Making New Earrings From Old Jewellery
In my last post, I introduced you to the Rolling Mills and, as promised (although a little later than expected), in this post I am going to show you how I make a gorgeous pair of earrings using the rolling mills as a primary forming tool.
I’ve started out with some scrap 9ct gold here. I have used an old wedding ring and a broken chain, with a total weight of 4.6 grams. After giving it a clean and removing the steel components from the chain clasp (we don’t want that turning up in our newly melted gold!), I’m ready to fire up the torch and melt it down.
Fire Up The Torch...
I actually love this part. The glow, the flame, the gorgeous melty blob of liquid gold….very satisfying.
The molten gold is poured from the crucible into an ingot mould. My mould has a range of channel sizes. Since I am only using a small amount of gold, and I want the end result to be a fairly thin strip, I will use the smallest channel.
Once the gold is poured and cooled it kind of looks like a tiny loaf of bread, don’t you think? And most people are surprised to see that, while in its working stages, gold isn’t actually very gold. It is in fact quite dull, not at all what you’d expect. Yeah, this jewellery making gig is not as glamorous as most people think.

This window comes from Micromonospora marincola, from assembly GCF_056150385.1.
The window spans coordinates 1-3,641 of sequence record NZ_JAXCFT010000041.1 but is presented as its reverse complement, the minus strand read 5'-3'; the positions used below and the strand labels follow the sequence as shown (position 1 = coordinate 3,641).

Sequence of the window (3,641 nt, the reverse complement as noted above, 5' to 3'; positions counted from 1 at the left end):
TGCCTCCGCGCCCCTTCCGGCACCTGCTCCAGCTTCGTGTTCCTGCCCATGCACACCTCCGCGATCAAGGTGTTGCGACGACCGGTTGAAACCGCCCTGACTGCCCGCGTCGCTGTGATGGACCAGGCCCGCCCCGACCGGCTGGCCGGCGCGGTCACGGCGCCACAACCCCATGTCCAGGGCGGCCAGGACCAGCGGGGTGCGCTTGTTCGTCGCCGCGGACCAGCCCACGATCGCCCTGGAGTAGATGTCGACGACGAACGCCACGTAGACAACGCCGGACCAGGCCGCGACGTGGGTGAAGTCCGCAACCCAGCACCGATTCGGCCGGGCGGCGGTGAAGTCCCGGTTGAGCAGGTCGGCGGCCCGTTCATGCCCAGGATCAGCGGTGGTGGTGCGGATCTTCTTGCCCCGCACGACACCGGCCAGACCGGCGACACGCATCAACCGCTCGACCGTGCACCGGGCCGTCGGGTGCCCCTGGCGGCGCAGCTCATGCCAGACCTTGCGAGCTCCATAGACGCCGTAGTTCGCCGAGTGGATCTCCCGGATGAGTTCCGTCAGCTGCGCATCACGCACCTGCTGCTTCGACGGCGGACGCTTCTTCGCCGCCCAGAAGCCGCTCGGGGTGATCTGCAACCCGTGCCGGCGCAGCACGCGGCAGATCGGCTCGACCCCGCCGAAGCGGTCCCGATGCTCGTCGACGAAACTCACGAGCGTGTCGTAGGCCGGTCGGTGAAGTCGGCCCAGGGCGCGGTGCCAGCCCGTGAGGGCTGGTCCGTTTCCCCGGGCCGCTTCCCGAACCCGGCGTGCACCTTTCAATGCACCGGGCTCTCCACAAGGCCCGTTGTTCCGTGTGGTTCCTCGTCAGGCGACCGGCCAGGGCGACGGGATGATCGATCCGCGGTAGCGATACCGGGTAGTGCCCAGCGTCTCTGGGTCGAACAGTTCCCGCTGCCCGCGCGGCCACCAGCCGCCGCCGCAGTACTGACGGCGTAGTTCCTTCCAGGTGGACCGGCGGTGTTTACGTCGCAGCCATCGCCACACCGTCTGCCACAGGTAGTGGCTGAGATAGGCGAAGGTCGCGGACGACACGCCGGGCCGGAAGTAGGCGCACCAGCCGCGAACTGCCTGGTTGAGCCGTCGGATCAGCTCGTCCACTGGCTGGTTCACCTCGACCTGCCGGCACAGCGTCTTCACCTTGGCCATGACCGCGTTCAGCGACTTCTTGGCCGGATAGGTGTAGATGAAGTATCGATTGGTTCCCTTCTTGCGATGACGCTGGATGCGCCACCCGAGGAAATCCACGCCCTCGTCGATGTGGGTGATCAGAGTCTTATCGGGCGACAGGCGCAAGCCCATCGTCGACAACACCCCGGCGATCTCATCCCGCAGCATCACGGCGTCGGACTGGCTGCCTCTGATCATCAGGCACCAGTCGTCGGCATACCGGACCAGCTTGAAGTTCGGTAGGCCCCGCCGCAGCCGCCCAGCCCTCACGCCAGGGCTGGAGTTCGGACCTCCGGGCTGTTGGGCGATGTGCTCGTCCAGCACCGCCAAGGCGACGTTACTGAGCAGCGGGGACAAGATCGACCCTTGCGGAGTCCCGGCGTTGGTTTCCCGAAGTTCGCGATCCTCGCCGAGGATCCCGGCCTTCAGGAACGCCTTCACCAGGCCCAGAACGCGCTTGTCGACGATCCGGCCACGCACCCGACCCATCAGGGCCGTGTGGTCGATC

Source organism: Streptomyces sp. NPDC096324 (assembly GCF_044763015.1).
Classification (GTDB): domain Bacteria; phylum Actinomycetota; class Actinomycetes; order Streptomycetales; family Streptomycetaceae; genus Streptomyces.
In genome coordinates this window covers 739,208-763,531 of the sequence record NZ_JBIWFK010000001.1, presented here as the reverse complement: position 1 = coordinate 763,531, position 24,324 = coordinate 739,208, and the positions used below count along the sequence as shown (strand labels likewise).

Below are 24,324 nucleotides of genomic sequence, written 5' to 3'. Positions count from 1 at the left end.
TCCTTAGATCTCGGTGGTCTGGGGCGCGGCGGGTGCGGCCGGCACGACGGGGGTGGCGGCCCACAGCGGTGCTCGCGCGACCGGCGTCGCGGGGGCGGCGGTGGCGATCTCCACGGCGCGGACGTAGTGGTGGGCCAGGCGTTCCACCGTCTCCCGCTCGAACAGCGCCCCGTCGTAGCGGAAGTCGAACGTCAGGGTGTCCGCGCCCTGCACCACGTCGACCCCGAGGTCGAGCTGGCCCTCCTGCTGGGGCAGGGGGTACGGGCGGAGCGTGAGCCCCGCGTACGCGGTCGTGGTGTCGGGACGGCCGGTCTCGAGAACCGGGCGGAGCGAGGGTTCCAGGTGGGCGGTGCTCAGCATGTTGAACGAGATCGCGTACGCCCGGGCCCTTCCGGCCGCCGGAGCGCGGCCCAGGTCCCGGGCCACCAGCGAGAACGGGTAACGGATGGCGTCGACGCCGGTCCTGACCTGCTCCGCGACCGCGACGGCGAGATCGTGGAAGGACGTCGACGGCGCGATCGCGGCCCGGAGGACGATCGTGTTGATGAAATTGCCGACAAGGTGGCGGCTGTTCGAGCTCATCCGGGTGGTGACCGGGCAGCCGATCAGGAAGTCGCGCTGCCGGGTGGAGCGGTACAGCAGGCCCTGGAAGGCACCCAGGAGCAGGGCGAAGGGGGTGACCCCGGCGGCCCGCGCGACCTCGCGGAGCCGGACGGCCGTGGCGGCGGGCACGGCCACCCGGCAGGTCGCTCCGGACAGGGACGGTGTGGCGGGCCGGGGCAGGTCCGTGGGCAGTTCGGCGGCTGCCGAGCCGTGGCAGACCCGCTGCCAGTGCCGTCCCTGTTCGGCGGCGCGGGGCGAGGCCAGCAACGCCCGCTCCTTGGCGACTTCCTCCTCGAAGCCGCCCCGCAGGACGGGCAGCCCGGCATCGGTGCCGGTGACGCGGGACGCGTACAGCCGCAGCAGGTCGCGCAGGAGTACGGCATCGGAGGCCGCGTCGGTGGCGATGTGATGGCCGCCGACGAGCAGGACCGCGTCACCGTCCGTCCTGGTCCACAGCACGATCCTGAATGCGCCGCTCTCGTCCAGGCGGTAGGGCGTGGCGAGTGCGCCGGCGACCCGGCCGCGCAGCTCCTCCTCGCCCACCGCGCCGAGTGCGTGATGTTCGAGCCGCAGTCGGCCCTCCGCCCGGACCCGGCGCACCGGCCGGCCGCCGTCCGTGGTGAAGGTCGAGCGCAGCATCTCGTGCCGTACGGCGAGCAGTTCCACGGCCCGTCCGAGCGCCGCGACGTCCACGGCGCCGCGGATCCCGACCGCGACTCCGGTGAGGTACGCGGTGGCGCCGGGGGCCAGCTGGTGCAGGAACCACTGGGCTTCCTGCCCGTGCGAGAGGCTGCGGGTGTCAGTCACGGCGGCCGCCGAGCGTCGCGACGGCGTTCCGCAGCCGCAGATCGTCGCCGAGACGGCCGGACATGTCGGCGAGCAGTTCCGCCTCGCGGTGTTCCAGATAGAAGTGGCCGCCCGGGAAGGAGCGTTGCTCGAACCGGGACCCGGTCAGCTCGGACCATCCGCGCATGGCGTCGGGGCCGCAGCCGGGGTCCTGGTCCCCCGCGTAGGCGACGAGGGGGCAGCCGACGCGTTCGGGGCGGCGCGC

So now we have this bread-ish shaped piece of gold, this is where the rolling mills come into effect. In fact, this is their exact purpose.
Rolling the Metal...
Starting with the square rollers, I feed the bar of gold through the mill, reducing the gap slightly for each pass, and working my way down in size. As you can see, this transforms the oddly shaped rod into a nice square bar, whilst also lengthening it.
Note – As metal is worked (hammered, drawn, stretched, rolled) the internal crystal structure changes and it becomes harder, more brittle and prone to cracking. To restore the structure and re-soften the metal, it needs to be annealed. This is done by heating the metal to a particular temperature (the temperature depends on the metal being annealed), holding it at that temperature for a short period of time and then cooling. This needs to be repeated each time the metal hardens.
My goal here is to make the two earrings from one piece of metal. The centre of the rod will be the wider part of the earrings, and the ends will be the hooks. Making them as one piece means they are much more likely to turn out exactly the same. I will roll the centre wide and flat, and the ends very thin and square, then cut the piece in half to make two identical pieces.
So, I roll my entire rod through the square mill to the dimensions required for the centre section, which will end up being the flat front textured part of the earrings.
There are formulas to work out the dimensions, but after so many years at the bench, I just eyeball it and get pretty close every time. If you are working on rolling metal at home, and need a precise guide, I have found this super-handy online calculator, specifically designed for calculating starting lengths of metal for projects like this. It is absolutely brilliant, especially if you are just starting out or if you have very little scope for waste with the metal you have on hand.
I still have to take into account the flat rolling that is left to do but will keep the middle section square for now. Look how long it got!